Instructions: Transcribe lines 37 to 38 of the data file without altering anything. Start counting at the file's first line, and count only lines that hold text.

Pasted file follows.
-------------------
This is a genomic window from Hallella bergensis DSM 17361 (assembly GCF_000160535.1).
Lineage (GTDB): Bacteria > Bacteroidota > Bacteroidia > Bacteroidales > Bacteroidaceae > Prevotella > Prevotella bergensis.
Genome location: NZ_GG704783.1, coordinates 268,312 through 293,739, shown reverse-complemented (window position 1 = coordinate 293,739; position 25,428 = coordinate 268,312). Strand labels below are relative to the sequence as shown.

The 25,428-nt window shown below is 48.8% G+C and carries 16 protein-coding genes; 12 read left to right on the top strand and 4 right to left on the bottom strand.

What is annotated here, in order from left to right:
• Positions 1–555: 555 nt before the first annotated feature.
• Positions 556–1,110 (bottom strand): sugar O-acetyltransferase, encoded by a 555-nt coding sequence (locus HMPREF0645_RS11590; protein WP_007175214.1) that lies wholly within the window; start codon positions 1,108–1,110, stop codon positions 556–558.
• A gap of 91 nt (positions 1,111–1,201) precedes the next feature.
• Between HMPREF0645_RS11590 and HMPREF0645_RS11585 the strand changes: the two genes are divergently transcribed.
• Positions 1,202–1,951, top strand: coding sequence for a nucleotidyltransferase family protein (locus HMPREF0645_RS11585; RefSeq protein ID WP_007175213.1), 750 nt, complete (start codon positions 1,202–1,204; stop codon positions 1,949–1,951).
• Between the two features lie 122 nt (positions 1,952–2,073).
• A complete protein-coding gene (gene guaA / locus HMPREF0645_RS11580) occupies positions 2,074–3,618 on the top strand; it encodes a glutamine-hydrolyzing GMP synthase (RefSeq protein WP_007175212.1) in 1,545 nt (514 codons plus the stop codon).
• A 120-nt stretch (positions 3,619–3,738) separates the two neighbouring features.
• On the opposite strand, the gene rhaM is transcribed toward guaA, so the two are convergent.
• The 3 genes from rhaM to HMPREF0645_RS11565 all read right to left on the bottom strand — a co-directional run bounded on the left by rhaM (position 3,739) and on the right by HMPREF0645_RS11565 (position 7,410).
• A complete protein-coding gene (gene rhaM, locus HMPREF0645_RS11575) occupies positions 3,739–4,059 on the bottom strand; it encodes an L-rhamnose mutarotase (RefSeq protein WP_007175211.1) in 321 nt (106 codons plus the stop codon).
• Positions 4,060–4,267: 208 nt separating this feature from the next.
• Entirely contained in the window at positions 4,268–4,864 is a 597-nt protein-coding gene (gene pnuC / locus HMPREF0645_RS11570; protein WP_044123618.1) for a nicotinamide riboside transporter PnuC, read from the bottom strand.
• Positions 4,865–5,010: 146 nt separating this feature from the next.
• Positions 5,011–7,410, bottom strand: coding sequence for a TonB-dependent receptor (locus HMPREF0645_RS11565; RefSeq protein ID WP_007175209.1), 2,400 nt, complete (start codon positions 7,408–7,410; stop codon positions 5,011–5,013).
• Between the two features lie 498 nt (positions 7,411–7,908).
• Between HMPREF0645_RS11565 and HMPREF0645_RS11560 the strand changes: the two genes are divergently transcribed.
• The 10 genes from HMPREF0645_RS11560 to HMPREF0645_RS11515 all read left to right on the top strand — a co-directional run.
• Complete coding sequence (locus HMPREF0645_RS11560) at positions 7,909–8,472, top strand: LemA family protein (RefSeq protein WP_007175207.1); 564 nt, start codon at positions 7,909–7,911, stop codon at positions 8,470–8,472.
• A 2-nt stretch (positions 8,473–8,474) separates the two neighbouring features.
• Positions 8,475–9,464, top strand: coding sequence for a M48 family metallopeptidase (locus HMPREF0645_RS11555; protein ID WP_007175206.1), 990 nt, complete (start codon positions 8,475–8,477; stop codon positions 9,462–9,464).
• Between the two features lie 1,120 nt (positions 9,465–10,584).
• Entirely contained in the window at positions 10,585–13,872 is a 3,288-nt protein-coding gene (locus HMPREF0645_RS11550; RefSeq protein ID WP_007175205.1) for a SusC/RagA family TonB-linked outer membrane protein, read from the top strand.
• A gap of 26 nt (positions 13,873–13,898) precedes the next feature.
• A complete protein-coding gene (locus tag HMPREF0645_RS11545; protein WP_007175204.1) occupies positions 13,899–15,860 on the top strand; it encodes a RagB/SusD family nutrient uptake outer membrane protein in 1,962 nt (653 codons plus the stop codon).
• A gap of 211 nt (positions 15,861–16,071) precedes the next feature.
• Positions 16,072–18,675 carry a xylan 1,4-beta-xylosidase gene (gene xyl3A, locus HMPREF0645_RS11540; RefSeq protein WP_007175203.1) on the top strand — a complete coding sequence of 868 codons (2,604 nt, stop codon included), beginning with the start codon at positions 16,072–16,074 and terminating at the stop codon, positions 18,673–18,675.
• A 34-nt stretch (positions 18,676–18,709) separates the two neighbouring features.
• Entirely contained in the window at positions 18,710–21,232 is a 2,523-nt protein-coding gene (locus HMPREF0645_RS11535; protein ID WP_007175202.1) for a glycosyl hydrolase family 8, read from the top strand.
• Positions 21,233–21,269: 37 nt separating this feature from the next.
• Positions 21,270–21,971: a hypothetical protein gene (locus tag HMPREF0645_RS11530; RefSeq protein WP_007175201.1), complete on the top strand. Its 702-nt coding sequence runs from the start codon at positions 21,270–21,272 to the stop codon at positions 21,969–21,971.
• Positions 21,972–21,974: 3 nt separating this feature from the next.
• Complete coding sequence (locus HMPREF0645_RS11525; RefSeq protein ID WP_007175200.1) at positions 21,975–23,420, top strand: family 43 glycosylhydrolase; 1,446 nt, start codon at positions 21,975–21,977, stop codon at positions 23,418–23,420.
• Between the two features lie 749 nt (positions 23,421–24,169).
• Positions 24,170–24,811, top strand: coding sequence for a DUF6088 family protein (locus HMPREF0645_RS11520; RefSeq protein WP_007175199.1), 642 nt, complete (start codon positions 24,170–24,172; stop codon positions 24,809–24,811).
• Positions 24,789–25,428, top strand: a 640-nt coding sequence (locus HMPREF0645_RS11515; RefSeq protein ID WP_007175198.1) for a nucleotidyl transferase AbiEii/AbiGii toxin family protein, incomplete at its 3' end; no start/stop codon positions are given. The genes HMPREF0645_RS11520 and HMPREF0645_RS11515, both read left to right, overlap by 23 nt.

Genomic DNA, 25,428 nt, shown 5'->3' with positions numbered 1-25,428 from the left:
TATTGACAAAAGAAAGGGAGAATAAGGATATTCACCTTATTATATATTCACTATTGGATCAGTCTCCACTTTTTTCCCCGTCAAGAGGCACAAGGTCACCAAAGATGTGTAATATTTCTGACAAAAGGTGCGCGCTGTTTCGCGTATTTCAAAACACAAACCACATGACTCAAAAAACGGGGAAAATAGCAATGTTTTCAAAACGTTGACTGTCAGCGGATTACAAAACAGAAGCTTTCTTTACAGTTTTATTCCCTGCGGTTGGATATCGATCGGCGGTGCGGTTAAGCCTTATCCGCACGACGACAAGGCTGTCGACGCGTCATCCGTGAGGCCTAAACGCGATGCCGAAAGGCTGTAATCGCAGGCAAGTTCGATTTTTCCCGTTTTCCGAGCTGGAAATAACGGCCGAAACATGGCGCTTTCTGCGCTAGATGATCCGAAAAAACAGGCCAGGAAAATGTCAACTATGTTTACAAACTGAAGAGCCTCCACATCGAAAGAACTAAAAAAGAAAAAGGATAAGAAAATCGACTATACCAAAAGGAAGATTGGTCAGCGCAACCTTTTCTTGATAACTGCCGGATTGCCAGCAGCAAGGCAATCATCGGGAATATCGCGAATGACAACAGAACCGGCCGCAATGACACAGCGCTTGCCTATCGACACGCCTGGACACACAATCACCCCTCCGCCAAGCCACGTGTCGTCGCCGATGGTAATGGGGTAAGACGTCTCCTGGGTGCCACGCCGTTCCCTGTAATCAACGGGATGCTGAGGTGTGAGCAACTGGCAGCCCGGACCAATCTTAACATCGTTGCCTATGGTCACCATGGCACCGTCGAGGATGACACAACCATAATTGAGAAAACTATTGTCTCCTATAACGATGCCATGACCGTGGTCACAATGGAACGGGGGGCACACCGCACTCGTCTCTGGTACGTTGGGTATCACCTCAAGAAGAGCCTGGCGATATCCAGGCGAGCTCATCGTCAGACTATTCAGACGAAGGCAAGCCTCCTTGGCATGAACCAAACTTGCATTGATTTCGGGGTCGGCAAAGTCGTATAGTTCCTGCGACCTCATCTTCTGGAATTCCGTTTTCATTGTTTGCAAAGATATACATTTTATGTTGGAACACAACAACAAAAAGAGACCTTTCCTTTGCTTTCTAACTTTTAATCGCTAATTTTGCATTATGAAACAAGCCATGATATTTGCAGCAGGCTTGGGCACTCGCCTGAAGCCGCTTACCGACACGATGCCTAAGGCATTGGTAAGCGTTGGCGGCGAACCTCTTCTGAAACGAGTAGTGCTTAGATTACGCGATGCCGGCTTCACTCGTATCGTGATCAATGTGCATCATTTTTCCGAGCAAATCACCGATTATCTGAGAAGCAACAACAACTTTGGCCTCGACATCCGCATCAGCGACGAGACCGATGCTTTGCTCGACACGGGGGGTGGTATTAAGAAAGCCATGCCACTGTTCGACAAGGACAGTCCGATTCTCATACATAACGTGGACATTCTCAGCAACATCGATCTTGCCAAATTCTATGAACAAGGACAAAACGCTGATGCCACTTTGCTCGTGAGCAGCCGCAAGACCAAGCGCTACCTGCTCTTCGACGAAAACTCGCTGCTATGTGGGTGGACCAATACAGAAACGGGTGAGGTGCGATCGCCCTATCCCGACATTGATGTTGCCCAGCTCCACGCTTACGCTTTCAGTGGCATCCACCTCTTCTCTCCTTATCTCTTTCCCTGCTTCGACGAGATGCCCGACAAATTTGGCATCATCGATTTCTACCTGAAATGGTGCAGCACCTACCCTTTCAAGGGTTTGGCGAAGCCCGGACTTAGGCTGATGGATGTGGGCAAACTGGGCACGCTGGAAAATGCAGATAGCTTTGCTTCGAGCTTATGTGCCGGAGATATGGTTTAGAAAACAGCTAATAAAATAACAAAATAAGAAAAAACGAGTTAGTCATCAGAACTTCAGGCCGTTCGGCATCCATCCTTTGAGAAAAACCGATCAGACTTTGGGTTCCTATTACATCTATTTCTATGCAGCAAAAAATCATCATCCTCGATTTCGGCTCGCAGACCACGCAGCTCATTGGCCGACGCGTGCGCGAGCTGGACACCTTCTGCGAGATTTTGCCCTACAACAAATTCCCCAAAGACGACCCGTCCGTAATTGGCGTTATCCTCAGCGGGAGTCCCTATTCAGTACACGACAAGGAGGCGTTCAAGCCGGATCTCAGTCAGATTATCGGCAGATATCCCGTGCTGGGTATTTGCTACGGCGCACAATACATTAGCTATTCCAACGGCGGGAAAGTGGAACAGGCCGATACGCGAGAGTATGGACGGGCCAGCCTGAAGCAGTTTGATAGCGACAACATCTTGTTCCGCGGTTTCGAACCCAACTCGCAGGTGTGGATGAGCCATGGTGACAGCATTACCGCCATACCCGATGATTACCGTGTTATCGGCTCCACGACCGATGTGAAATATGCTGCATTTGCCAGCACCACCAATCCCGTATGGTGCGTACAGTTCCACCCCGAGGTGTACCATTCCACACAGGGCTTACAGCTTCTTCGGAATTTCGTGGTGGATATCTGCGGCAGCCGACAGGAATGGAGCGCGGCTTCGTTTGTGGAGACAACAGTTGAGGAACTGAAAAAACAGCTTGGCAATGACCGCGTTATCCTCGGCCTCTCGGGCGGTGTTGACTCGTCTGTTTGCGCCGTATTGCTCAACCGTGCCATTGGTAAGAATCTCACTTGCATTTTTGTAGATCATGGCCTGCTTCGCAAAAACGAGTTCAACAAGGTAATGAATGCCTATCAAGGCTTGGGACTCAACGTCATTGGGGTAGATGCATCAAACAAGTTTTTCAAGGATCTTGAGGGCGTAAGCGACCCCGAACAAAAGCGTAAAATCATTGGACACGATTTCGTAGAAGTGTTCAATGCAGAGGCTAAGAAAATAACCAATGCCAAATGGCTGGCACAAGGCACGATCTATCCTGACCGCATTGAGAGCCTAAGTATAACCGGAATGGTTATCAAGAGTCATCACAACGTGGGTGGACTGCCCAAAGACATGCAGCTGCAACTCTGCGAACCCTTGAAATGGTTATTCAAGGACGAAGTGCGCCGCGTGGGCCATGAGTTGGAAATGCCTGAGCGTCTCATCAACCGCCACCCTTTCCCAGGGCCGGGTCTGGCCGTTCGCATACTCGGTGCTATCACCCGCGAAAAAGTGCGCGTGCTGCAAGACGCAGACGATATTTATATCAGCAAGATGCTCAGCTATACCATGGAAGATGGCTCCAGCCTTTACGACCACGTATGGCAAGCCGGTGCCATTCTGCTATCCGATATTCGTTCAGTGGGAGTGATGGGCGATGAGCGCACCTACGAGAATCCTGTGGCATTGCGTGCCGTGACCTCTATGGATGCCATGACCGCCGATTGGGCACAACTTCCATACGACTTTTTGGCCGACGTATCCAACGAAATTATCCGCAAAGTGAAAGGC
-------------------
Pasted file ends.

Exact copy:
• Positions 21,972–21,974: 3 nt separating this feature from the next.
• Complete coding sequence (locus HMPREF0645_RS11525; RefSeq protein ID WP_007175200.1) at positions 21,975–23,420, top strand: family 43 glycosylhydrolase; 1,446 nt, start codon at positions 21,975–21,977, stop codon at positions 23,418–23,420.